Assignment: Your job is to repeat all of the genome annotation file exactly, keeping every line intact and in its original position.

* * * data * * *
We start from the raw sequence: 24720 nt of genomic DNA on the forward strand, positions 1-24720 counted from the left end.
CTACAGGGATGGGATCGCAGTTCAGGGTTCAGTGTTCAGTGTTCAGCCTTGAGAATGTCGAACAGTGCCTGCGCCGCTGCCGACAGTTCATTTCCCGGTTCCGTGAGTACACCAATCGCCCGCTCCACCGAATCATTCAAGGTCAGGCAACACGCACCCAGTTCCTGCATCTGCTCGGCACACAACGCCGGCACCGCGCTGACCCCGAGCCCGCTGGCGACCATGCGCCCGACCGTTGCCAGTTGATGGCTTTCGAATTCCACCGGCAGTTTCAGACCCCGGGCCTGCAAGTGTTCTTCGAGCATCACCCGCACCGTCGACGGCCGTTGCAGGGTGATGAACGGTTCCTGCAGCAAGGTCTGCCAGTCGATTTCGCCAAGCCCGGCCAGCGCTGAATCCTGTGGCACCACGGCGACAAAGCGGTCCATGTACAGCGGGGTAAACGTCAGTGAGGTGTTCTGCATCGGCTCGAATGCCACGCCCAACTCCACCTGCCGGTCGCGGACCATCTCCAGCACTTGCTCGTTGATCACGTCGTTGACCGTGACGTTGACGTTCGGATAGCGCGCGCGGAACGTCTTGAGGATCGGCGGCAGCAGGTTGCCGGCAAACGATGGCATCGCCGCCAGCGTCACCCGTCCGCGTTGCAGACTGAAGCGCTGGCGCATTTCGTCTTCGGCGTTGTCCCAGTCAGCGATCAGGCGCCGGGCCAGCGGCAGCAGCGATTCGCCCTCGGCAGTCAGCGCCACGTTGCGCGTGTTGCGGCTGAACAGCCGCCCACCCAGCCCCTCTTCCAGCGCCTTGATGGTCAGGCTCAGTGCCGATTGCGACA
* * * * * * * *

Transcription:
We start from the raw sequence: 24720 nt of genomic DNA on the forward strand, positions 1-24720 counted from the left end.
CTACAGGGATGGGATCGCAGTTCAGGGTTCAGTGTTCAGTGTTCAGCCTTGAGAATGTCGAACAGTGCCTGCGCCGCTGCCGACAGTTCATTTCCCGGTTCCGTGAGTACACCAATCGCCCGCTCCACCGAATCATTCAAGGTCAGGCAACACGCACCCAGTTCCTGCATCTGCTCGGCACACAACGCCGGCACCGCGCTGACCCCGAGCCCGCTGGCGACCATGCGCCCGACCGTTGCCAGTTGATGGCTTTCGAATTCCACCGGCAGTTTCAGACCCCGGGCCTGCAAGTGTTCTTCGAGCATCACCCGCACCGTCGACGGCCGTTGCAGGGTGATGAACGGTTCCTGCAGCAAGGTCTGCCAGTCGATTTCGCCAAGCCCGGCCAGCGCTGAATCCTGTGGCACCACGGCGACAAAGCGGTCCATGTACAGCGGGGTAAACGTCAGTGAGGTGTTCTGCATCGGCTCGAATGCCACGCCCAACTCCACCTGCCGGTCGCGGACCATCTCCAGCACTTGCTCGTTGATCACGTCGTTGACCGTGACGTTGACGTTCGGATAGCGCGCGCGGAACGTCTTGAGGATCGGCGGCAGCAGGTTGCCGGCAAACGATGGCATCGCCGCCAGCGTCACCCGTCCGCGTTGCAGACTGAAGCGCTGGCGCATTTCGTCTTCGGCGTTGTCCCAGTCAGCGATCAGGCGCCGGGCCAGCGGCAGCAGCGATTCGCCCTCGGCAGTCAGCGCCACGTTGCGCGTGTTGCGGCTGAACAGCCGCCCACCCAGCCCCTCTTCCAGCGCCTTGATGGTCAGGCTCAGTGCCGATTGCGACA